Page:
Henry-Wilson warns against hasty response to low CSEC results
BY LUKE DOUGLAS Career & Education senior reporter firstname.lastname@example.org
FORMER Minister of Education Maxine Henry-Wilson has cautioned against any hasty change of policy triggered by the poor examination results announced by the Caribbean Examination Council (CXC) earlier this month.
Henry-Wilson, who heads the newly formed Tertiary Education Commission, said the reasons behind the poor Caribbean Secondary Education Certificate (CSEC) results should be studied carefully before any adjustment in policy is made.
"One of the reasons why we have what I would call a Gordian Knot in terms of policy is that as soon as something happens, we do a knee-jerk and change what is there. It is well known that curriculum changes take some time to be rooted. So the question becomes, why is there a decline rather than changing direction and going somewhere else? If you do that, the upshot is that you have two or three different programmes existing side by side, many of which are contradictory," she said.
The results of the CSEC exams sat in May and June showed a huge decline in passes in English language, from 67 per cent last year to 47 per cent this year.
Passing grades in mathematics also fell to 33 per cent this year from 35 per cent last year and 41 per cent in 2010.
In response, CXC registrar Dr Didacus Jules announced the establishment of a working group to recommend changes to the teaching, learning and assessment of math.
The CXC also reported improvements in only nine out of the 34 CSEC subjects, a fall in performance in 19 subjects while things remained the same as last year in six subjects.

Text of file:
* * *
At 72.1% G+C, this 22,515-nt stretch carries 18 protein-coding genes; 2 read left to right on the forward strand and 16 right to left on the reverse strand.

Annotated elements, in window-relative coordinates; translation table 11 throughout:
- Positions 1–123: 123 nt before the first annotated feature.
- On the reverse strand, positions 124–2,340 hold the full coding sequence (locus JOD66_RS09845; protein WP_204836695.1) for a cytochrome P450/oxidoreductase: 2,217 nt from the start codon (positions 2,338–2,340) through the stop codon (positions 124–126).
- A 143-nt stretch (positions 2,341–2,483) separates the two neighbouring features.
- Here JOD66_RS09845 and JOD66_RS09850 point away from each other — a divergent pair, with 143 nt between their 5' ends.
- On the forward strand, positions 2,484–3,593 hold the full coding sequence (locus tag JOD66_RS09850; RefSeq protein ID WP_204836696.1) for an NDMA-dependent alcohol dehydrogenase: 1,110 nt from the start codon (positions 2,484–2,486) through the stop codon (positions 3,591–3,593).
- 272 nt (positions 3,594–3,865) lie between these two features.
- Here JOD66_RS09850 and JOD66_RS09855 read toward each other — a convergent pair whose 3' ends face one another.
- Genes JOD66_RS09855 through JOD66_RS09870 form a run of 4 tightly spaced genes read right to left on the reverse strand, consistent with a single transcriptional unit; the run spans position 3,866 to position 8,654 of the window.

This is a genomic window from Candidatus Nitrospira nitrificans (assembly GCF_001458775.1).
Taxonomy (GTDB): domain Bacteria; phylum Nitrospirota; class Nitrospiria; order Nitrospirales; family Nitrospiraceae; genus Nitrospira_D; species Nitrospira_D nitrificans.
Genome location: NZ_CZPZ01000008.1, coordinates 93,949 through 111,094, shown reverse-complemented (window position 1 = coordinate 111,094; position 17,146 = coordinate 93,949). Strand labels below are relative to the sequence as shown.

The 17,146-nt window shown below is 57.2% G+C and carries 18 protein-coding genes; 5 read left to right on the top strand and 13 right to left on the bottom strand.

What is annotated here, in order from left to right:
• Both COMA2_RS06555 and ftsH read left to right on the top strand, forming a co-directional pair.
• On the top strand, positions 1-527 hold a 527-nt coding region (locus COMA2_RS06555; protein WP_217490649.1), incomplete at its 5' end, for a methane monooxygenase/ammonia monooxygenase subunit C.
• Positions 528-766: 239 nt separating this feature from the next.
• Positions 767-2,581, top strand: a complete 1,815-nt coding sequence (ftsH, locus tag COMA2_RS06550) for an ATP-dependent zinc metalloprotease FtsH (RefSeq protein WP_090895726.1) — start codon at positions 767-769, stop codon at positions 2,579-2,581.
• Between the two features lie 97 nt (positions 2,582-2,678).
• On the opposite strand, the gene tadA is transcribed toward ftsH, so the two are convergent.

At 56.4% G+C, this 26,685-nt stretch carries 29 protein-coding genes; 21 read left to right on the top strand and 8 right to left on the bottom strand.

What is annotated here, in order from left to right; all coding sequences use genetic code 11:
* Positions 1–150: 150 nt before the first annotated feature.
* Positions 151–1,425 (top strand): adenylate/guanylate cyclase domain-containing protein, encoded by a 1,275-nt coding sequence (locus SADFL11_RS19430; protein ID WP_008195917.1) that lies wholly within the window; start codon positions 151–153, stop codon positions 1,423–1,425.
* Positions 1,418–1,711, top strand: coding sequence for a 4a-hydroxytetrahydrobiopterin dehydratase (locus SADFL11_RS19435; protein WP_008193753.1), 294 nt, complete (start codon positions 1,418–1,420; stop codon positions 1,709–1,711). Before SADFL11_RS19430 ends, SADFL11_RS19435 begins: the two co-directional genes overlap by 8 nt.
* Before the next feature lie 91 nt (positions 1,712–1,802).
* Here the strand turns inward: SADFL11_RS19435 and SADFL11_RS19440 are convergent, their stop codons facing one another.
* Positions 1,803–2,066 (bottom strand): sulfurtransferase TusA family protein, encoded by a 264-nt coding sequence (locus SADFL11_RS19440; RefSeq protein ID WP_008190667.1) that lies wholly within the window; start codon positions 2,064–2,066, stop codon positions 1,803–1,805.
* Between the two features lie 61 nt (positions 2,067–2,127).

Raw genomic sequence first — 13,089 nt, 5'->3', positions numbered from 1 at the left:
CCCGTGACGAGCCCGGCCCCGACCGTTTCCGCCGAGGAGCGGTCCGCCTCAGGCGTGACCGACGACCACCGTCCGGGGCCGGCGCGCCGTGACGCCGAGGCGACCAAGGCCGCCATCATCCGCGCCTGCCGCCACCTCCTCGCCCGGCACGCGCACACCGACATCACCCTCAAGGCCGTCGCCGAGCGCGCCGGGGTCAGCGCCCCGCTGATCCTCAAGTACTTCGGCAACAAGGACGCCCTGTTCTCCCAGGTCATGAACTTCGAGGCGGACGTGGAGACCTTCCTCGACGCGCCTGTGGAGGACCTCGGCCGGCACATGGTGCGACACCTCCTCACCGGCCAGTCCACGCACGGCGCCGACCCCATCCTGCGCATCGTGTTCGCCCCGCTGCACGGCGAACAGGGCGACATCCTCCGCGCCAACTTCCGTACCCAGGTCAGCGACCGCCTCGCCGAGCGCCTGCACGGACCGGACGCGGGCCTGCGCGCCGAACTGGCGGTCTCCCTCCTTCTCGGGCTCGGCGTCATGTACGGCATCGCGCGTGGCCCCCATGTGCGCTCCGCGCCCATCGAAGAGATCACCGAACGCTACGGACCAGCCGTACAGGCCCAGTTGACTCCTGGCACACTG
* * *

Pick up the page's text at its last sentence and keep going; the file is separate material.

Education Minister Reverend Ronald Thwaites along with experts from the universities and teachers' colleges met with the CXC secretariat last Thursday, in an effort to understand the results and address the problem.
Also commenting on the poor CSEC results, Dr Ann Lopez, lecturer in education at the University of Toronto, called for more dialogue on the use of the Jamaican language (patois) in the learning process.
"A conversation we must have in Jamaica is how are we going to value patois in our learning. Maybe it's time to think about how to engage them [students] when English is not their first language," said the Jamaican-born Lopez, who has taught in Canada for more than 20 years.
Speaking at the 50-50 Conference hosted by the University of the West Indies' Sir Arthur Lewis Institute for Social and Economic Studies at the Jamaica Pegasus last week, Lopez, who has years of experience in reforming Jamaican students who migrate to Canada, said the inability to speak and write in English must be urgently addressed.
"As I was reading the results for CXC, I could quickly pick out what the problem was because a student can beautifully give me an amazing oral narrative in patois, but put it on paper and they get one out of 10," she said.
Meanwhile, Henry-Wilson said one of the tasks of the Tertiary Education Commission will be to recommend changes to the teachers colleges' in how math teachers are selected and trained.
"We need more math teachers, but we need to look at the matriculation requirements. Do those requirements actually allow you to be able to teach math? In other words, if you don't have the foundation in math, what is it that is going to make you able to be a math teacher? Then we have to look at the institutions preparing math teachers in terms of the quality of their faculty, their infrastructure and the pedagogical skills they will need to deliver," she said.